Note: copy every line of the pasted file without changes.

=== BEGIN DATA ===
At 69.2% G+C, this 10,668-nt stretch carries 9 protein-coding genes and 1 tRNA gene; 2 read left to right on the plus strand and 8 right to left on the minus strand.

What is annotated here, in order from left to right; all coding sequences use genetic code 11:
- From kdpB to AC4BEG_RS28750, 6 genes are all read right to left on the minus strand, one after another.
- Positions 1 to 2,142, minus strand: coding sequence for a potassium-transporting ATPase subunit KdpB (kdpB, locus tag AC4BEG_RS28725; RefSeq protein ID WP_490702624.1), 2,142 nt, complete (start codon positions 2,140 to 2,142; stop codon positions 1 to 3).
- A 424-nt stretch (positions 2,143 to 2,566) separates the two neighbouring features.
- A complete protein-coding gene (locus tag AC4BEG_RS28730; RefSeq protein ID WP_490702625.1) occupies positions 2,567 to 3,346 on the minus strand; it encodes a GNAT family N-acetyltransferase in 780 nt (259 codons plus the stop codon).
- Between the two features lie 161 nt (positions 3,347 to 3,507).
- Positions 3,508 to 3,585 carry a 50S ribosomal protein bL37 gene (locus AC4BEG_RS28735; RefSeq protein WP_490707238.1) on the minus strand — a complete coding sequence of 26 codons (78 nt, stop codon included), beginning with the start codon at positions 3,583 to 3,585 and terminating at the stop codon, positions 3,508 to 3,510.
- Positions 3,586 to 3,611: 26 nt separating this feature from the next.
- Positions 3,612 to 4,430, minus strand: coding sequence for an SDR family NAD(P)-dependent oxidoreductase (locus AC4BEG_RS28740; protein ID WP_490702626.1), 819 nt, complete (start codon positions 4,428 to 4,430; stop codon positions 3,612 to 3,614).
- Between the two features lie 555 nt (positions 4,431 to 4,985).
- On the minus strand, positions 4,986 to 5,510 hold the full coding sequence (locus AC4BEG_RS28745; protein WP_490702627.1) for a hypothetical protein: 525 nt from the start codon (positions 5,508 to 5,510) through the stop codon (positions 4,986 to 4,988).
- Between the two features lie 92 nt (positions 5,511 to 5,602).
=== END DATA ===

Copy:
At 69.2% G+C, this 10,668-nt stretch carries 9 protein-coding genes and 1 tRNA gene; 2 read left to right on the plus strand and 8 right to left on the minus strand.

What is annotated here, in order from left to right; all coding sequences use genetic code 11:
- From kdpB to AC4BEG_RS28750, 6 genes are all read right to left on the minus strand, one after another.
- Positions 1 to 2,142, minus strand: coding sequence for a potassium-transporting ATPase subunit KdpB (kdpB, locus tag AC4BEG_RS28725; RefSeq protein ID WP_490702624.1), 2,142 nt, complete (start codon positions 2,140 to 2,142; stop codon positions 1 to 3).
- A 424-nt stretch (positions 2,143 to 2,566) separates the two neighbouring features.
- A complete protein-coding gene (locus tag AC4BEG_RS28730; RefSeq protein ID WP_490702625.1) occupies positions 2,567 to 3,346 on the minus strand; it encodes a GNAT family N-acetyltransferase in 780 nt (259 codons plus the stop codon).
- Between the two features lie 161 nt (positions 3,347 to 3,507).
- Positions 3,508 to 3,585 carry a 50S ribosomal protein bL37 gene (locus AC4BEG_RS28735; RefSeq protein WP_490707238.1) on the minus strand — a complete coding sequence of 26 codons (78 nt, stop codon included), beginning with the start codon at positions 3,583 to 3,585 and terminating at the stop codon, positions 3,508 to 3,510.
- Positions 3,586 to 3,611: 26 nt separating this feature from the next.
- Positions 3,612 to 4,430, minus strand: coding sequence for an SDR family NAD(P)-dependent oxidoreductase (locus AC4BEG_RS28740; protein ID WP_490702626.1), 819 nt, complete (start codon positions 4,428 to 4,430; stop codon positions 3,612 to 3,614).
- Between the two features lie 555 nt (positions 4,431 to 4,985).
- On the minus strand, positions 4,986 to 5,510 hold the full coding sequence (locus AC4BEG_RS28745; protein WP_490702627.1) for a hypothetical protein: 525 nt from the start codon (positions 5,508 to 5,510) through the stop codon (positions 4,986 to 4,988).
- Between the two features lie 92 nt (positions 5,511 to 5,602).